Back in the swing?


So here’s a funny situation for you: retired man, physically capable, time and money on his hands, lives in South Florida…

…and doesn’t play golf.

Yes, I know, it’s as if the very laws of science and nature are breaking down before your eyes!

Rather than have Earth’s axis snap and this pretty blue-green globe spin off into space (no doubt causing someone, somewhere, to miss a putt), I went out yesterday onto a driving range to test various parts of my body for the endurance to take up golf once again.

It’s probably been about four years since I last lifted a golf club. Frankly, I was never very good at golf, most of my time spent in the 90’s, with little improvement along the way.

I’ve constantly said that golf is the most technically challenging sport I’ve ever tried. Attempting to hit a small white ball with a flat piece of metal and get it to travel hundreds of yards in the direction you intend has long been outside my skill set.

Oh, I’ve had the occasional run, a 9-hole run within a stroke or two of par, only to have the wheels not just come off, but cause damage to fauna and flora in the general vicinity. For me, more than physical, golf is just mentally draining.

Beyond that, I find it boring, too, without a friend along for diversion or conversation (or consolation). Oh, the vistas are pretty, but if you spend too much time enjoying them, you’re liable to have a golf ball driven past your ear. So, as a solo guy, I’ve not been particularly motivated to “return” to golf.

Additionally, golf is a rich person’s sport. It’s true. The prices of “greens fees” are absolutely ridiculous. Fortunately, Florida has something a lot of other areas don’t. We call it summer. The rest of the world calls it Hell.

During that period, charitably spread from May 1 to October 31, snowbirds scamper away in fear and golf courses, bereft of their open-wallet visitors, drop their prices hoping to entice the locals to venture out into the hot, sticky days of June, July and (gasp) August and September.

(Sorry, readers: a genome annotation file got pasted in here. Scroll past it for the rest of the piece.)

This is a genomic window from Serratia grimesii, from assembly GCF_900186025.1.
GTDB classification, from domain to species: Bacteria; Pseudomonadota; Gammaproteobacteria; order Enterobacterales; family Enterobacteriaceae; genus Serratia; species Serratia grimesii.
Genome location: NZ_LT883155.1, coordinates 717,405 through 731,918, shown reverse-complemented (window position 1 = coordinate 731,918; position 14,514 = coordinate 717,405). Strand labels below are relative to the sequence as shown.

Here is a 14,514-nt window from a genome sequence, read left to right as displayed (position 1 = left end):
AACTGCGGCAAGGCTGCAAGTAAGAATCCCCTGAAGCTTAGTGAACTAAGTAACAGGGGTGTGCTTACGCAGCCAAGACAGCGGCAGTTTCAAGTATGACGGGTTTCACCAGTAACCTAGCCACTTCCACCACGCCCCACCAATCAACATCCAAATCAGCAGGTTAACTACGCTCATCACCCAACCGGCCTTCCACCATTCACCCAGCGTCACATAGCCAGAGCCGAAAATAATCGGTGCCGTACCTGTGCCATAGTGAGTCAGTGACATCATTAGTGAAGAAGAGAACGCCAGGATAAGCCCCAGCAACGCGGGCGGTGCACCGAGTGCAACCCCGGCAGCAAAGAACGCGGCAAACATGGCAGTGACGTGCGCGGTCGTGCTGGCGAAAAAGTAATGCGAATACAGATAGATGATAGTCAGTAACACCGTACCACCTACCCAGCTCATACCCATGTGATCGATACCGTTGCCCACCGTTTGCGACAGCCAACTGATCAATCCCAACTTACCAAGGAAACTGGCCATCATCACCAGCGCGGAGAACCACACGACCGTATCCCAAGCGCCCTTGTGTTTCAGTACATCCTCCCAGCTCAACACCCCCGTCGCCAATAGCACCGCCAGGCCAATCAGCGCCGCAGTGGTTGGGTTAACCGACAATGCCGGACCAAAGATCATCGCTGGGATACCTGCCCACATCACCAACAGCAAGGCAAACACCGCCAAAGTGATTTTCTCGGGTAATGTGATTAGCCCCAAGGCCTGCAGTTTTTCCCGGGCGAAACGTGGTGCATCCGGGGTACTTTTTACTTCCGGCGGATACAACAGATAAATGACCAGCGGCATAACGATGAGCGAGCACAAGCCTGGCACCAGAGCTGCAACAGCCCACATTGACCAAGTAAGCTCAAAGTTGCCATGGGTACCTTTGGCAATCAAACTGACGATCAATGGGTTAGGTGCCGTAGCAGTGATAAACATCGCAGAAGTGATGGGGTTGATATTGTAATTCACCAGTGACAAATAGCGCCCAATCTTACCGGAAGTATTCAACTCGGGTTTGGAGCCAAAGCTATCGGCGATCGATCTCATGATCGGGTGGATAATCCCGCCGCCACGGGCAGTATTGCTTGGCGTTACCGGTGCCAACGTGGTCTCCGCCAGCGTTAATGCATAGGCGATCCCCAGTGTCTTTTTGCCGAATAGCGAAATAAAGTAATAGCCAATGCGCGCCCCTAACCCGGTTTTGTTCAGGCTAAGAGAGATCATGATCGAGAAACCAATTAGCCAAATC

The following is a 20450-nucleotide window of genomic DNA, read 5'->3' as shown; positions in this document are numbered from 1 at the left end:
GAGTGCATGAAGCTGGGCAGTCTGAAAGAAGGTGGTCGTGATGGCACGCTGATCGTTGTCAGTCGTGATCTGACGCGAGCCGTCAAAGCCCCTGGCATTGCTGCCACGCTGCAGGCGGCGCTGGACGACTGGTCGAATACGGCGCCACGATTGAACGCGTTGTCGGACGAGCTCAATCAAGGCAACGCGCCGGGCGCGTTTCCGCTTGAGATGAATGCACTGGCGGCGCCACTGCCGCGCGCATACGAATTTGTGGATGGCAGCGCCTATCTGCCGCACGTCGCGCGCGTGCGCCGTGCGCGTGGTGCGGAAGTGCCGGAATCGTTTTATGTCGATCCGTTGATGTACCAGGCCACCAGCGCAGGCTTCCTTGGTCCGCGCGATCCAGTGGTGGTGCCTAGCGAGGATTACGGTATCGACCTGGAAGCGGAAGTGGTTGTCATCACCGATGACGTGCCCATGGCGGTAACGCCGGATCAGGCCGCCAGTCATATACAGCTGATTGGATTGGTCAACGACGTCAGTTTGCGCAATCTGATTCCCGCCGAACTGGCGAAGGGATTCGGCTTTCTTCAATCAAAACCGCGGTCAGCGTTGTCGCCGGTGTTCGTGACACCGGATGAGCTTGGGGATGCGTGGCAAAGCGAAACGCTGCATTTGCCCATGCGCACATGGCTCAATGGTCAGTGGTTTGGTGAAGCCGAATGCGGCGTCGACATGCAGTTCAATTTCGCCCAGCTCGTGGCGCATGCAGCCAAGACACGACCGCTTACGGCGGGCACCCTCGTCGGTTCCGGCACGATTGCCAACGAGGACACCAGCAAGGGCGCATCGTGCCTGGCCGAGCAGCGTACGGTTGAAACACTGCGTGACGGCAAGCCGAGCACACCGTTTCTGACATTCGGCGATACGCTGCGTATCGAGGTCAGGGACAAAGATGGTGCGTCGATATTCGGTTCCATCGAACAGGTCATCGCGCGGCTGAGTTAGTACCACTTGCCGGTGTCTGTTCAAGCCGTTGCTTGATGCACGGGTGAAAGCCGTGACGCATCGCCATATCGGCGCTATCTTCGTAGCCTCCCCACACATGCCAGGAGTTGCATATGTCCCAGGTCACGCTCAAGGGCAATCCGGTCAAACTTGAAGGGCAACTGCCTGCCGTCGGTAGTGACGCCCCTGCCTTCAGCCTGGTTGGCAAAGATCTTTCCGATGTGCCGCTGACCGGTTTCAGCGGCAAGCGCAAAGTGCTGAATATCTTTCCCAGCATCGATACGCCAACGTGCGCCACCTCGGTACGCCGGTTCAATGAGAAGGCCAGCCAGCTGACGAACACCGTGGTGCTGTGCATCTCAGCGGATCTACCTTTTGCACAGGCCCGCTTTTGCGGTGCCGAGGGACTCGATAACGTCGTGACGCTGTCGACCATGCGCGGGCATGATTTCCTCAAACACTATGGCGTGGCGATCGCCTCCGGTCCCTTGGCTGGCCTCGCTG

In the last few years, the county has built a huge golf facility encompassing several 9-hole courses of challenging design along with a teaching center and a driving range. They thoughtfully built this entire expanse about six minutes from my home.

Yesterday, I bought a bucket of 80 golf balls to try to swing my old and starting-to-rust golf clubs. I invited a friend of mine along, who both likes golf and is good at it. He also hit 80 balls (he actually paid for my bucket, so I bought lunch).

I was at least as rusty as my clubs, but I didn’t entirely embarrass myself. I had most of my same old flaws from years ago (how come they didn’t mysteriously vanish while I wasn’t playing?), but still managed some nice clean strokes.

Of course, that’s golf’s greatest evil. Like those aforementioned “good rounds”, golf teases you into thinking, “Hey, I can play this game!” and then systematically humiliates you in a variety of traumatizing ways.

I’ve got pain today, as expected, in the lower back. Yeah, I don’t have to use those muscles much (really, I don’t have to use any muscles much). But, you know, it didn’t suck being out there.

I think I might go back to the range next week, maybe with a little exercise and stretching prior to the exertion.

Who knows, by the time those reduced prices roll around, maybe I’ll even be back in the swing of golfing.

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